After my recent post about doctoring your snare sound in the studio, I feel obligated to mention something about the more important factor in studio snare sound: deciding WHEN to use a doctored sound. Like I said before, the snare tone is a crucial element in the overall feel and vibe of a track, so you don’t want to use a strange muffling technique just for the fun of it. The snare sound you choose needs to fit the song.

The main issue is context. In fact, this is true for music generally, not just studio snare tone. Context is king. A fill is not “cool” on it’s own… it is only cool when it fits well in the moment that you play it. Consequently, a fill that you hear on a record might be really cool in the song where you heard it, and not so cool in your own band’s song (especially if your song is a significantly different musical environment). The same is true of snare tone – the “coolness” of a snare sound is directly related to the context of the track you are playing.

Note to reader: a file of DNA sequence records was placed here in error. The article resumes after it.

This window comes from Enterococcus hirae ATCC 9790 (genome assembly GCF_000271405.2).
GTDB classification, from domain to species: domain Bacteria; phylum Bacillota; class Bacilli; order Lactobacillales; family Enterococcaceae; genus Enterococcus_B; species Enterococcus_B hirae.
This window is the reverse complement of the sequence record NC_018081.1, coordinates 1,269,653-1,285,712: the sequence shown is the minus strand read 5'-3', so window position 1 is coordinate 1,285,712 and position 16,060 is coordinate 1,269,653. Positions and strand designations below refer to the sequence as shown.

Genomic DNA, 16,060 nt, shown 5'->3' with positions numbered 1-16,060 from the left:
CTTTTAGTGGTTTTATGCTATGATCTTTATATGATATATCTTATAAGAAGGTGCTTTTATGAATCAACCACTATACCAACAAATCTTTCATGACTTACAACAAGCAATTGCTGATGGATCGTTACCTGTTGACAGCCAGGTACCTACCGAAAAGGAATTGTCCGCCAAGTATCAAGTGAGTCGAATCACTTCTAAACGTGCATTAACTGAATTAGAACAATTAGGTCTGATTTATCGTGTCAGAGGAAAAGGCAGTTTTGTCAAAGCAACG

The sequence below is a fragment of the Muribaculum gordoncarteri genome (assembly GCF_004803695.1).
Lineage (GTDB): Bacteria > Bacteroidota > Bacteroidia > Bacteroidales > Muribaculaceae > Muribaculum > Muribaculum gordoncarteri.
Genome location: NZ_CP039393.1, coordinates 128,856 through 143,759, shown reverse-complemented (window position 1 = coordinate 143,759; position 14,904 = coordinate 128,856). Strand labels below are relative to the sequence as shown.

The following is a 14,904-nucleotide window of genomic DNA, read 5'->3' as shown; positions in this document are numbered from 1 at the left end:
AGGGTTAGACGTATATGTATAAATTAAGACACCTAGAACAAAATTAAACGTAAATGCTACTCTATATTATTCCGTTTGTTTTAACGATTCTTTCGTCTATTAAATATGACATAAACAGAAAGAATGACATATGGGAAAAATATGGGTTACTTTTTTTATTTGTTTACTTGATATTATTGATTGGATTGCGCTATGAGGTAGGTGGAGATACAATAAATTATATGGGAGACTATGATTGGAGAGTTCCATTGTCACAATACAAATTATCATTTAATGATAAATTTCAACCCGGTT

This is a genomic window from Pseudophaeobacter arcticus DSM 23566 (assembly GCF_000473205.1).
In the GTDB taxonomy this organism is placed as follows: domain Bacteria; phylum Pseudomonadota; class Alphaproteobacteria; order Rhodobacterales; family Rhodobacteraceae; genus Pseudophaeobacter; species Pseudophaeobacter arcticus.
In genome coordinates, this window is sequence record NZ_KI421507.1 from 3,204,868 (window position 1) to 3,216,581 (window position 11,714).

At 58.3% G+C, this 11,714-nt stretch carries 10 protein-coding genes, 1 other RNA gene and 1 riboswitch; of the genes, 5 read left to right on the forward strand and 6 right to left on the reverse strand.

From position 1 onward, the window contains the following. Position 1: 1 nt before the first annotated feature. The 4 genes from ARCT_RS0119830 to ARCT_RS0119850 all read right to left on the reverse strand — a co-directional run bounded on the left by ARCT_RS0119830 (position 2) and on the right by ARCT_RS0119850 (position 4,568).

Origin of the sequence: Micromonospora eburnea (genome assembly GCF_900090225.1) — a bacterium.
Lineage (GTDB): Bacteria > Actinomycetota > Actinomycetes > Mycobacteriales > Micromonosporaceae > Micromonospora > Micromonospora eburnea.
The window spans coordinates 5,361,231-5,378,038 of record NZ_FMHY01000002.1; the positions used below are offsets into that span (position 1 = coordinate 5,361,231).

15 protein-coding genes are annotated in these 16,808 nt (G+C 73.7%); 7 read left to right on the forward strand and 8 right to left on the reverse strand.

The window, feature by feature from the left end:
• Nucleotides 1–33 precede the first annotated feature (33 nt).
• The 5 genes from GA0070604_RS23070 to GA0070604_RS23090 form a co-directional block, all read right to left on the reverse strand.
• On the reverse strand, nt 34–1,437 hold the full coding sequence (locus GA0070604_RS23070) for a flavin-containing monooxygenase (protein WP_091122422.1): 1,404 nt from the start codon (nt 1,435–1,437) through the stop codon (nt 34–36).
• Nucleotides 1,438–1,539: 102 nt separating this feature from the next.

So, how does a drummer develop a knack for picking the right snare tone for the studio? In my opinion, musical skills like this are always gained through listening. How often do you make a mental note on the kind of snare tone your favorite drummer is using on a given track? More importantly, how often do you pay attention to the characteristics of the rest of the song and how they might have impacted the decision to use a given snare tone? This kind of awareness in your listening will jump-start your ear for snare sound and context in a big way.

A good record to listen to along these lines would be John Mayer’s “Continuum.” Steve Jordan produced the album and played drums on the whole thing. The first 5 tracks all have noticeably different snare sounds, and they fit so well with the songs.

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